It’s a business shift they believe will help fill the space and maintain flexibility in a changing economy without having to compete with established big box stores. “Because we’re looking to change and get multi-use tenants, we think having a place like Walmart next door and a place like Lowes across the street could benefit them,” Racanelli said.
Cohen, who earned a Ph.D in engineering from the University of Nottingham in England, was once an engineering professor at Stevens Institute of Technology in New Jersey, before transitioning into the world of commercial and residential property development. Racanelli said that Cohen became one of several partners to purchase the Irongate from a bank after it was foreclosed on in 1992.
Over the years, new businesses briefly moved in — Peebles in 2008, Senor Patrons in 2009, Animal House in 2011, the Gold Guys in 2013 — yet the majority of the nearly 30 storefronts would eventually close up shop, leaving the five that remain today.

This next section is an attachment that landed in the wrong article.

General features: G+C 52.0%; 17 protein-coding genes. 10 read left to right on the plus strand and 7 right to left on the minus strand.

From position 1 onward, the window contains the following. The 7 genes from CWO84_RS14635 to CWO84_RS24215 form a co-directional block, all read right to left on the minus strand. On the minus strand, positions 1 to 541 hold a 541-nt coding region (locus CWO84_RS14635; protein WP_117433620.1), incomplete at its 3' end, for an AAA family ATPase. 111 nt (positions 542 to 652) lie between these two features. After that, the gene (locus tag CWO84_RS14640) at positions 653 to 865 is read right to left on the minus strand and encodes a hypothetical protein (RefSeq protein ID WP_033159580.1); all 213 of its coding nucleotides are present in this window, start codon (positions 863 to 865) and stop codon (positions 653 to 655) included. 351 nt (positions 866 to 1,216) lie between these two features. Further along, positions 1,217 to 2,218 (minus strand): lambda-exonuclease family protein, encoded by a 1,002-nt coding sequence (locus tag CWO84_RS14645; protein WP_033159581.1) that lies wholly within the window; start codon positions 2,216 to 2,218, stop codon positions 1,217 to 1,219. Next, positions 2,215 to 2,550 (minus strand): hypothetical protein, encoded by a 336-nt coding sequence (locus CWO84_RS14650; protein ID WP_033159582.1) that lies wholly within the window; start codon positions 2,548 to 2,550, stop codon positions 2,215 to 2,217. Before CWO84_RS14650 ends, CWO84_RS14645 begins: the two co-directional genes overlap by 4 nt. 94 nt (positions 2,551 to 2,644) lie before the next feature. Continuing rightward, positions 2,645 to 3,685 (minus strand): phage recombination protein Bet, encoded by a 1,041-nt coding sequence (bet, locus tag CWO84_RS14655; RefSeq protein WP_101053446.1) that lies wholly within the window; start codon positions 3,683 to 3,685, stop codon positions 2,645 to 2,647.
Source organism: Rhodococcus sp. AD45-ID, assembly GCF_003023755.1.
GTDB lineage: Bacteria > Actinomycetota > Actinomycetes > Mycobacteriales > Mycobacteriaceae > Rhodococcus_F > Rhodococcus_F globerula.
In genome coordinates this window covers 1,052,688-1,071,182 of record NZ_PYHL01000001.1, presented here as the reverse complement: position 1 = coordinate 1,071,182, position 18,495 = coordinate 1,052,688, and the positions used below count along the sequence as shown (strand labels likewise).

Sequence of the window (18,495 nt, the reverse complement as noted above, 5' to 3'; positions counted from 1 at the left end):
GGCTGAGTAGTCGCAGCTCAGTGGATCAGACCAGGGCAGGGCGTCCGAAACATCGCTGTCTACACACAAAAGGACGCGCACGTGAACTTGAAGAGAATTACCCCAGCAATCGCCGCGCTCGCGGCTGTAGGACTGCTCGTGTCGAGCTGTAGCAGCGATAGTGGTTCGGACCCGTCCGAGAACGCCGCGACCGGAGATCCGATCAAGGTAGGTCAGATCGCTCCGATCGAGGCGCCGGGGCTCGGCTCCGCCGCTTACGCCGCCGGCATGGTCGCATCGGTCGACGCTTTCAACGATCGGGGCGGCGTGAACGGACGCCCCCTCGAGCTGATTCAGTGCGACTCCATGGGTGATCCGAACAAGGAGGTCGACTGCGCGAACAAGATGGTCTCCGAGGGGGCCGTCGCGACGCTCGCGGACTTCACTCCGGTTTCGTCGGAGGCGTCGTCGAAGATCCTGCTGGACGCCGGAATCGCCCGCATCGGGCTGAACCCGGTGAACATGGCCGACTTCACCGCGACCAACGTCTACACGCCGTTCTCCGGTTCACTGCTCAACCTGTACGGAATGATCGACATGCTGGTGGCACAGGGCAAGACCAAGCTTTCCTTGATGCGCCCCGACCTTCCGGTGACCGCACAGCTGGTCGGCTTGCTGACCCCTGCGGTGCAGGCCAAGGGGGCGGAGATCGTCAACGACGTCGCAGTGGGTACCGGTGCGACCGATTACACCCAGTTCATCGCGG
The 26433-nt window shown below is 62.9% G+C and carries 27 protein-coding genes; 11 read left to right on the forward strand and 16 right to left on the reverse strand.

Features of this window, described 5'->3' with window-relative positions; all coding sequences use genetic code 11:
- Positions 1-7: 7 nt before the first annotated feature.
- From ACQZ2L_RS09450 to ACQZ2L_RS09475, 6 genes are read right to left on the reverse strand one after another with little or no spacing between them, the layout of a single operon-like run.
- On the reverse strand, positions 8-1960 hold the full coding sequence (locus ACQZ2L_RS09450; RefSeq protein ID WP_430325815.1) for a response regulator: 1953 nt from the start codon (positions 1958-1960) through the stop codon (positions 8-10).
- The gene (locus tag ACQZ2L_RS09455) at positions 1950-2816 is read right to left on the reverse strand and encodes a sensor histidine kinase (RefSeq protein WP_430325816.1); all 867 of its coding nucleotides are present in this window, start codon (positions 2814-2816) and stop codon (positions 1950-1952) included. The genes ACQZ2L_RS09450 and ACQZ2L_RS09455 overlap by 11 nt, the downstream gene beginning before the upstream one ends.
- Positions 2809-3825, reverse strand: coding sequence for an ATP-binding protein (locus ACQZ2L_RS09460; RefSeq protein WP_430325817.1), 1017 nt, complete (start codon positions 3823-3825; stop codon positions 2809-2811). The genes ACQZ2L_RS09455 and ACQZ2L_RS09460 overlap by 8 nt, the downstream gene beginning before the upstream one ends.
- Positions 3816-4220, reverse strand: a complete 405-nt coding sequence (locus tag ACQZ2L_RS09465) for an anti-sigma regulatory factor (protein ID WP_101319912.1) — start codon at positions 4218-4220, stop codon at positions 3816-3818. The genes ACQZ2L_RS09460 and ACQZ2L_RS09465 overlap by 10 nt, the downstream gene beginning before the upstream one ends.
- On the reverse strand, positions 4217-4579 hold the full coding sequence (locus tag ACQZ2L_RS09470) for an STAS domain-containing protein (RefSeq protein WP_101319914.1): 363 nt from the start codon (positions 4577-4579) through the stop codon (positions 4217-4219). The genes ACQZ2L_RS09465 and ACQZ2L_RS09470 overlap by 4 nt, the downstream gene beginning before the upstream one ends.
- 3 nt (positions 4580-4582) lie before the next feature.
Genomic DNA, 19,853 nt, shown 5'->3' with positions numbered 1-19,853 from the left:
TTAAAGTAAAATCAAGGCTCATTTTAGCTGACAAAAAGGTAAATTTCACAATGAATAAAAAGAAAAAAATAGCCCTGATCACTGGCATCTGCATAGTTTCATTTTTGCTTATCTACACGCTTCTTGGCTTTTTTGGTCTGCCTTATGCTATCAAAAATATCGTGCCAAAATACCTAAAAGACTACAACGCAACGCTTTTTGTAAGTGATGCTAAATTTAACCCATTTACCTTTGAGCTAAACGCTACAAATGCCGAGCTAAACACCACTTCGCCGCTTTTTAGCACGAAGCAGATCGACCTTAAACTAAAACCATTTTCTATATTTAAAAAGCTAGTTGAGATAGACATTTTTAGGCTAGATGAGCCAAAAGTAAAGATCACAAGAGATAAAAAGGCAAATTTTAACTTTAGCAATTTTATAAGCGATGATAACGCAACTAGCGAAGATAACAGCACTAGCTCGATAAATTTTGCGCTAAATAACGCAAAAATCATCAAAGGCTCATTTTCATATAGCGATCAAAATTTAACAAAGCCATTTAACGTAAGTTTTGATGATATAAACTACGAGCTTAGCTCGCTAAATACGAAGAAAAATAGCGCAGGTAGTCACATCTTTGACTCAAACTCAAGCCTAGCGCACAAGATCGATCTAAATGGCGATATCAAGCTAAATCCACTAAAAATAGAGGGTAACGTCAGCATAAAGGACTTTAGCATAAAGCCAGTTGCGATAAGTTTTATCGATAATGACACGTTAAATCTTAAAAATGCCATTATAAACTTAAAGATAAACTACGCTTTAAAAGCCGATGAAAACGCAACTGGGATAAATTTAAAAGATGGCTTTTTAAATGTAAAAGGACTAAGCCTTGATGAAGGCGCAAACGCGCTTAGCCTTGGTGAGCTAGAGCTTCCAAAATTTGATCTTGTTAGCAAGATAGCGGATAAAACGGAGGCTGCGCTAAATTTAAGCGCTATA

“As time has gone on, things have changed with brick and mortar,” Racanelli said. “With Amazon and what have you, retail has been a little tough for everyone — including outside of Hibbing and Minnesota.”
Racanelli said because the Irongate’s three owners were all balancing other professions, they decided in 2019 that the best course of action would be for one person to focus on and take full responsibility of the property. One owner would mean faster decisions and a single vision.
Cohen decided that person should be him.
Since purchasing the property this past summer, the building’s longtime red, yellow, tan and olive motif has been painted over in tan. Local companies replaced the roof and upgraded the lighting inside and outside of the building. The front parking lot was repaired and low spots in the back lot were patched before snow flew.